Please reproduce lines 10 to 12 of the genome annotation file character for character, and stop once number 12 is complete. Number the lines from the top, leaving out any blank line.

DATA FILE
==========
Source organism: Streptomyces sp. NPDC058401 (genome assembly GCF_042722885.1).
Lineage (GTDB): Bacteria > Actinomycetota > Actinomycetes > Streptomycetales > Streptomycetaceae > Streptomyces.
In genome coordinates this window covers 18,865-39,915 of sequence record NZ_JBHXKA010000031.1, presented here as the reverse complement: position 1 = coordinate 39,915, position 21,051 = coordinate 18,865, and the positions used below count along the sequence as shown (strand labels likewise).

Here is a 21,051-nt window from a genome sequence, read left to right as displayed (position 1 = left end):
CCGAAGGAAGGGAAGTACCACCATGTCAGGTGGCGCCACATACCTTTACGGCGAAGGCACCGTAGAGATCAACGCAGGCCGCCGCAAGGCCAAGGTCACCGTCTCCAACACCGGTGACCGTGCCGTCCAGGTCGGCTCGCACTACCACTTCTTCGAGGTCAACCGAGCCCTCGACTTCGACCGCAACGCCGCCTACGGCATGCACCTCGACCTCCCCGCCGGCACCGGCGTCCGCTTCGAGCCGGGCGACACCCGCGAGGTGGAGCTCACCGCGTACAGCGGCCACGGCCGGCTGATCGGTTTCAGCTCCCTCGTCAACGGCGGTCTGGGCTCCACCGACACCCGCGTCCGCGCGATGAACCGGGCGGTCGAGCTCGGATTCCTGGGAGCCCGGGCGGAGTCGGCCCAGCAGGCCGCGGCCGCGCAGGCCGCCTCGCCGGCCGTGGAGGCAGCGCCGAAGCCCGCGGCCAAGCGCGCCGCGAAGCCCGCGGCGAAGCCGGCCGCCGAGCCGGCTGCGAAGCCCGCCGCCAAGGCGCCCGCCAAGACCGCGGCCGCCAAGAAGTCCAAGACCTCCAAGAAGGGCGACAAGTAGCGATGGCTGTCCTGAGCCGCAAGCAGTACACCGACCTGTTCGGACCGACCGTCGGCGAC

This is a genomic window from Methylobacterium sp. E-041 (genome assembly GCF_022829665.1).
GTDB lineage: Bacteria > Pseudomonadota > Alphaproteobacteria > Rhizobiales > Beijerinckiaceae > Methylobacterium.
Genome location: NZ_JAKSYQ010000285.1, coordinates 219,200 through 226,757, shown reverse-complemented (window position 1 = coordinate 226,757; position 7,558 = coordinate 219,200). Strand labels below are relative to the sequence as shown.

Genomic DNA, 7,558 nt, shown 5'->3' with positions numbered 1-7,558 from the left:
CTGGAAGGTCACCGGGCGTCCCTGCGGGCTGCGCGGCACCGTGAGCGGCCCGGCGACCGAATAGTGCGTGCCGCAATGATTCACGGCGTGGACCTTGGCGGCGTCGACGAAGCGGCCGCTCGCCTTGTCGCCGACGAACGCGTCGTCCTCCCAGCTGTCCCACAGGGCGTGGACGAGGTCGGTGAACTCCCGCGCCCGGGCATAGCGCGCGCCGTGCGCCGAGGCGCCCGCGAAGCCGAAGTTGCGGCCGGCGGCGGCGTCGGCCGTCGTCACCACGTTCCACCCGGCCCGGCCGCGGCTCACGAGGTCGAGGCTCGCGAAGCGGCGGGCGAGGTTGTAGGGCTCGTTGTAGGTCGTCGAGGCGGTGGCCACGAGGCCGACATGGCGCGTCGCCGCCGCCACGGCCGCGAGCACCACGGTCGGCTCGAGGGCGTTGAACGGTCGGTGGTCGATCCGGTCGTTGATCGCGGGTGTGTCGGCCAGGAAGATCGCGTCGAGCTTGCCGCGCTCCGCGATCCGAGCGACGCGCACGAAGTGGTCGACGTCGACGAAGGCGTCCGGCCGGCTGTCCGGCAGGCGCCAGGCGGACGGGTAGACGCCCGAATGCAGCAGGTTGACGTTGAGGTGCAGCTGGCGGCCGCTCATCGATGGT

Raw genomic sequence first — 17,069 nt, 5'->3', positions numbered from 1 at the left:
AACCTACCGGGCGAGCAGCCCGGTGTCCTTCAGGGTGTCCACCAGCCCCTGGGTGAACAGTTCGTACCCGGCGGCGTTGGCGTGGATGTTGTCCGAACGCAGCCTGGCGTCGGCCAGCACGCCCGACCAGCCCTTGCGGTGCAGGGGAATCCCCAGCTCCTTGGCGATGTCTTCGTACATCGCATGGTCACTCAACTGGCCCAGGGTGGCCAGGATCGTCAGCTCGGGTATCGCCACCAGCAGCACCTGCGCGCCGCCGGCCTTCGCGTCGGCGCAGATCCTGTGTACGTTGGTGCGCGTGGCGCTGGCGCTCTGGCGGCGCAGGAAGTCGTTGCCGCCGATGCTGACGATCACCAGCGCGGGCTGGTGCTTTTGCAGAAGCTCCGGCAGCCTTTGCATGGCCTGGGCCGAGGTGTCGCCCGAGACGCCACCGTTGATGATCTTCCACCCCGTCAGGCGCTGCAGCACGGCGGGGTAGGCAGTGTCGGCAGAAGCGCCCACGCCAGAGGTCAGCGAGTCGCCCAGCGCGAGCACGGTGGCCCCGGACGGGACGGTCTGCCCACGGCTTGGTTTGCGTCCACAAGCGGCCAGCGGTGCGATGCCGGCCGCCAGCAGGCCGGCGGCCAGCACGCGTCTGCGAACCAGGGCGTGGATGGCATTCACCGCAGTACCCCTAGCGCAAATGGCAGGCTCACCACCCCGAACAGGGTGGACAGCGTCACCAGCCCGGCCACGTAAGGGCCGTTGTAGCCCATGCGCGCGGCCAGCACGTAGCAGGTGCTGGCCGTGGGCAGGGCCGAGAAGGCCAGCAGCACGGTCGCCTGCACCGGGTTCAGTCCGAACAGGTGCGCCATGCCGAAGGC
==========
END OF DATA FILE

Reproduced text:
CTGGAAGGTCACCGGGCGTCCCTGCGGGCTGCGCGGCACCGTGAGCGGCCCGGCGACCGAATAGTGCGTGCCGCAATGATTCACGGCGTGGACCTTGGCGGCGTCGACGAAGCGGCCGCTCGCCTTGTCGCCGACGAACGCGTCGTCCTCCCAGCTGTCCCACAGGGCGTGGACGAGGTCGGTGAACTCCCGCGCCCGGGCATAGCGCGCGCCGTGCGCCGAGGCGCCCGCGAAGCCGAAGTTGCGGCCGGCGGCGGCGTCGGCCGTCGTCACCACGTTCCACCCGGCCCGGCCGCGGCTCACGAGGTCGAGGCTCGCGAAGCGGCGGGCGAGGTTGTAGGGCTCGTTGTAGGTCGTCGAGGCGGTGGCCACGAGGCCGACATGGCGCGTCGCCGCCGCCACGGCCGCGAGCACCACGGTCGGCTCGAGGGCGTTGAACGGTCGGTGGTCGATCCGGTCGTTGATCGCGGGTGTGTCGGCCAGGAAGATCGCGTCGAGCTTGCCGCGCTCCGCGATCCGAGCGACGCGCACGAAGTGGTCGACGTCGACGAAGGCGTCCGGCCGGCTGTCCGGCAGGCGCCAGGCGGACGGGTAGACGCCCGAATGCAGCAGGTTGACGTTGAGGTGCAGCTGGCGGCCGCTCATCGATGGT

Raw genomic sequence first — 17,069 nt, 5'->3', positions numbered from 1 at the left:
AACCTACCGGGCGAGCAGCCCGGTGTCCTTCAGGGTGTCCACCAGCCCCTGGGTGAACAGTTCGTACCCGGCGGCGTTGGCGTGGATGTTGTCCGAACGCAGCCTGGCGTCGGCCAGCACGCCCGACCAGCCCTTGCGGTGCAGGGGAATCCCCAGCTCCTTGGCGATGTCTTCGTACATCGCATGGTCACTCAACTGGCCCAGGGTGGCCAGGATCGTCAGCTCGGGTATCGCCACCAGCAGCACCTGCGCGCCGCCGGCCTTCGCGTCGGCGCAGATCCTGTGTACGTTGGTGCGCGTGGCGCTGGCGCTCTGGCGGCGCAGGAAGTCGTTGCCGCCGATGCTGACGATCACCAGCGCGGGCTGGTGCTTTTGCAGAAGCTCCGGCAGCCTTTGCATGGCCTGGGCCGAGGTGTCGCCCGAGACGCCACCGTTGATGATCTTCCACCCCGTCAGGCGCTGCAGCACGGCGGGGTAGGCAGTGTCGGCAGAAGCGCCCACGCCAGAGGTCAGCGAGTCGCCCAGCGCGAGCACGGTGGCCCCGGACGGGACGGTCTGCCCACGGCTTGGTTTGCGTCCACAAGCGGCCAGCGGTGCGATGCCGGCCGCCAGCAGGCCGGCGGCCAGCACGCGTCTGCGAACCAGGGCGTGGATGGCATTCACCGCAGTACCCCTAGCGCAAATGGCAGGCTCACCACCCCGAACAGGGTGGACAGCGTCACCAGCCCGGCCACGTAAGGGCCGTTGTAGCCCATGCGCGCGGCCAGCACGTAGCAGGTGCTGGCCGTGGGCAGGGCCGAGAAGGCCAGCAGCACGGTCGCCTGCACCGGGTTCAGTCCGAACAGGTGCGCCATGCCGAAGGC